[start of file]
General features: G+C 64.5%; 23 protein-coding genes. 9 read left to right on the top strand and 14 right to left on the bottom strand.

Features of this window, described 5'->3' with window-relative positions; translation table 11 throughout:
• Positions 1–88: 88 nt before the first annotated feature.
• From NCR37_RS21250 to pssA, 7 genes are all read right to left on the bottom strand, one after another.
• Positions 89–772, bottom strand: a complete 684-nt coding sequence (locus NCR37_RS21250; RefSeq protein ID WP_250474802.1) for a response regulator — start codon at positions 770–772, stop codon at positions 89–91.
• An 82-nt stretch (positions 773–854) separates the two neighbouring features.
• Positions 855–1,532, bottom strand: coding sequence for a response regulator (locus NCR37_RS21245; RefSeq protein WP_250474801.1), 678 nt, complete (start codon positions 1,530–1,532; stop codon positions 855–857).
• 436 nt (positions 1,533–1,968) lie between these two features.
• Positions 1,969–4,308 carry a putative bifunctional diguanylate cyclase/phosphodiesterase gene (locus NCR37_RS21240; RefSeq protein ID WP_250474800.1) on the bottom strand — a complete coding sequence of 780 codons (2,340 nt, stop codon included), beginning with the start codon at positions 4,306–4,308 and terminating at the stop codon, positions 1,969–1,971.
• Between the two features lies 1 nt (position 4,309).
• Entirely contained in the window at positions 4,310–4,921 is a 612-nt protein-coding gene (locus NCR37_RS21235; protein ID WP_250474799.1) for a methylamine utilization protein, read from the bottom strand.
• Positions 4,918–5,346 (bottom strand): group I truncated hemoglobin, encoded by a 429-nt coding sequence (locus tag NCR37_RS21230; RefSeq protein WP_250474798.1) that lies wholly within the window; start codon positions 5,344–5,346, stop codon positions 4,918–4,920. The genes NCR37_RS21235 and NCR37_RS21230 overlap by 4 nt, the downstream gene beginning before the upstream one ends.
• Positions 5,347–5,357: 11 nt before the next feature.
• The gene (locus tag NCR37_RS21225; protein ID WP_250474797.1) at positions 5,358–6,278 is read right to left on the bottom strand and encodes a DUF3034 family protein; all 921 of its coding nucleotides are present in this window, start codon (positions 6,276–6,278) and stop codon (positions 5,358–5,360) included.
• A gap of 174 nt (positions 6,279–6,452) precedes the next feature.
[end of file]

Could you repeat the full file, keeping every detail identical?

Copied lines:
General features: G+C 64.5%; 23 protein-coding genes. 9 read left to right on the top strand and 14 right to left on the bottom strand.

Features of this window, described 5'->3' with window-relative positions; translation table 11 throughout:
• Positions 1–88: 88 nt before the first annotated feature.
• From NCR37_RS21250 to pssA, 7 genes are all read right to left on the bottom strand, one after another.
• Positions 89–772, bottom strand: a complete 684-nt coding sequence (locus NCR37_RS21250; RefSeq protein ID WP_250474802.1) for a response regulator — start codon at positions 770–772, stop codon at positions 89–91.
• An 82-nt stretch (positions 773–854) separates the two neighbouring features.
• Positions 855–1,532, bottom strand: coding sequence for a response regulator (locus NCR37_RS21245; RefSeq protein WP_250474801.1), 678 nt, complete (start codon positions 1,530–1,532; stop codon positions 855–857).
• 436 nt (positions 1,533–1,968) lie between these two features.
• Positions 1,969–4,308 carry a putative bifunctional diguanylate cyclase/phosphodiesterase gene (locus NCR37_RS21240; RefSeq protein ID WP_250474800.1) on the bottom strand — a complete coding sequence of 780 codons (2,340 nt, stop codon included), beginning with the start codon at positions 4,306–4,308 and terminating at the stop codon, positions 1,969–1,971.
• Between the two features lies 1 nt (position 4,309).
• Entirely contained in the window at positions 4,310–4,921 is a 612-nt protein-coding gene (locus NCR37_RS21235; protein ID WP_250474799.1) for a methylamine utilization protein, read from the bottom strand.
• Positions 4,918–5,346 (bottom strand): group I truncated hemoglobin, encoded by a 429-nt coding sequence (locus tag NCR37_RS21230; RefSeq protein WP_250474798.1) that lies wholly within the window; start codon positions 5,344–5,346, stop codon positions 4,918–4,920. The genes NCR37_RS21235 and NCR37_RS21230 overlap by 4 nt, the downstream gene beginning before the upstream one ends.
• Positions 5,347–5,357: 11 nt before the next feature.
• The gene (locus tag NCR37_RS21225; protein ID WP_250474797.1) at positions 5,358–6,278 is read right to left on the bottom strand and encodes a DUF3034 family protein; all 921 of its coding nucleotides are present in this window, start codon (positions 6,276–6,278) and stop codon (positions 5,358–5,360) included.
• A gap of 174 nt (positions 6,279–6,452) precedes the next feature.